Cancer can result from changes in the genome, the epigenome or both. Changes in the epigenome can switch on or off the genes that are involved in cell growth or the immune response. These changes can cause uncontrolled growth, a feature of cancer, or a failure of the immune system to destroy tumors.
Researchers in The Cancer Genome Atlas (TCGA) network are comparing the genomes and epigenomes of normal cells with those of cancer cells in the hope of compiling a current and complete list of possible epigenomic changes that can lead to cancer.
Researchers in epigenomics are focused on trying to chart the locations and understand the functions of all the chemical tags that mark the genome. This information may lead to a better understanding of the human body and knowledge of ways to improve human health.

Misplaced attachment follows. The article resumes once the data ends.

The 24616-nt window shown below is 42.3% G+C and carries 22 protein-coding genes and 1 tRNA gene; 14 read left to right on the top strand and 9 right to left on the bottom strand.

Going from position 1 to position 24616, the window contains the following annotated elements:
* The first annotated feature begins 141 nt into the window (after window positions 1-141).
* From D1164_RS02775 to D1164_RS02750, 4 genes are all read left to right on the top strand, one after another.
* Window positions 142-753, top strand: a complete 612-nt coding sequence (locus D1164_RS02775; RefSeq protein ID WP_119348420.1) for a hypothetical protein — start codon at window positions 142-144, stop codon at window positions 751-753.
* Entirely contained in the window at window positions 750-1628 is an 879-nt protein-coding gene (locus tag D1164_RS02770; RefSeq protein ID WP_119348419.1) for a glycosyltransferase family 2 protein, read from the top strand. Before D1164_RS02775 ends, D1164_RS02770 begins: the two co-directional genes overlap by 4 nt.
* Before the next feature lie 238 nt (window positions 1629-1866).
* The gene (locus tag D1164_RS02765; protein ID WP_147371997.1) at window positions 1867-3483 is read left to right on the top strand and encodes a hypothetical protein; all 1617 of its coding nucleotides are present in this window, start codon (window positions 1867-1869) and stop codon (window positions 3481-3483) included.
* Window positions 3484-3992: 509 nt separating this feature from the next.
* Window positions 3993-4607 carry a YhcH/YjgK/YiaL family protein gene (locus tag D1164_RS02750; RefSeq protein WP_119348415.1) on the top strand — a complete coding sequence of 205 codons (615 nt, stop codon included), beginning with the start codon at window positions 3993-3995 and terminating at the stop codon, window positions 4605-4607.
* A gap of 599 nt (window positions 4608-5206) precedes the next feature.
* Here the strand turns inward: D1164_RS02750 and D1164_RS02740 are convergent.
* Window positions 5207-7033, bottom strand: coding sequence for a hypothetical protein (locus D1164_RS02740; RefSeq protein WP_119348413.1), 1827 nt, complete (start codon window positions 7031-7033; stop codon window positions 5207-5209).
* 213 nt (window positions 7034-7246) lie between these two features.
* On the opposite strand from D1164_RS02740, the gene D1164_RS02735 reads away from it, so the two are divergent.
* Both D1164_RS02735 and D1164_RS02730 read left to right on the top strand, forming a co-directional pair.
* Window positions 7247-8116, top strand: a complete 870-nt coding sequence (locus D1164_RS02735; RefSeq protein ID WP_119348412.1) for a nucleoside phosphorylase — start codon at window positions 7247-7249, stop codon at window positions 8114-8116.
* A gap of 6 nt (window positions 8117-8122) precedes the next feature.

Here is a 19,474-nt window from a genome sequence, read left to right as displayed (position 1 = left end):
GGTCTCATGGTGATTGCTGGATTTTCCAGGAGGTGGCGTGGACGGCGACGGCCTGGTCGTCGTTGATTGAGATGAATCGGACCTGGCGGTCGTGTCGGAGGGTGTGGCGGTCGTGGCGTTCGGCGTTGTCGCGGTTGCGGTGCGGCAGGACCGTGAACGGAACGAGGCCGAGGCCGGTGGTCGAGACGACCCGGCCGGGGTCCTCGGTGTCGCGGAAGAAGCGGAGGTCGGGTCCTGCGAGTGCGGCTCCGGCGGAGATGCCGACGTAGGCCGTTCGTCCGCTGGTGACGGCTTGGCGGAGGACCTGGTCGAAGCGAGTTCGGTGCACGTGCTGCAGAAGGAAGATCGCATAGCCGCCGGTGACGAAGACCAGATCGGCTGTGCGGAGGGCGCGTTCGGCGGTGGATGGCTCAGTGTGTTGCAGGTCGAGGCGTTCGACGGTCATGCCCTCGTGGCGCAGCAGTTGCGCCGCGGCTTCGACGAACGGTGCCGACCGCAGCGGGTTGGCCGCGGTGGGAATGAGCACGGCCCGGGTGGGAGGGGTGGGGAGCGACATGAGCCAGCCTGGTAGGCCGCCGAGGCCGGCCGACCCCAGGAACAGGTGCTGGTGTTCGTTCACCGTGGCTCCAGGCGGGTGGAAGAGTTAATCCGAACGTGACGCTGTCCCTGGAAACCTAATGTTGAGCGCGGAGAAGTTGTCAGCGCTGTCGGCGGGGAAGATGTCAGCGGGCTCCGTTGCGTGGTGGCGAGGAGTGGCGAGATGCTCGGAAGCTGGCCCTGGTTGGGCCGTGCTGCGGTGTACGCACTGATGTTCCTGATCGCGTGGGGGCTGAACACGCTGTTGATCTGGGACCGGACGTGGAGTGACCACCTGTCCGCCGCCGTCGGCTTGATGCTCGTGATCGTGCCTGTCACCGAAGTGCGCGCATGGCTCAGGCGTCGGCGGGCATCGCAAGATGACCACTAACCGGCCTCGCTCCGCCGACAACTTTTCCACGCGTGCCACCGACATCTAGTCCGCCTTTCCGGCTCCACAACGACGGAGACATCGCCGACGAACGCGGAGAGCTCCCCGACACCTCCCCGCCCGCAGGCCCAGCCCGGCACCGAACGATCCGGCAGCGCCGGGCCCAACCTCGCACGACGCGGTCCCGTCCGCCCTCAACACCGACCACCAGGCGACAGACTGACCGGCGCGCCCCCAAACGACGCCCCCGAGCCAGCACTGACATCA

In gene therapy, genes are inserted into a patient’s cells and tissues to treat a disease, usually a hereditary disease. Gene therapy uses sections of DNA to treat or prevent disease. This science is still in its early stages, but there has been some success.
For example, in 2016, scientists reported that they had managed to improve the eyesight of 3 adult patients with congenital blindness by using gene therapy.
In 2017, a reproductive endocrinologist, named John Zhang, and a team at the New Hope Fertility Center in New York used a technique called mitochondrial replacement therapy in a revolutionary way.
They announced the birth of a child to a mother carrying a fatal genetic defect. Researchers combined DNA from two women and one man to bypass the defect.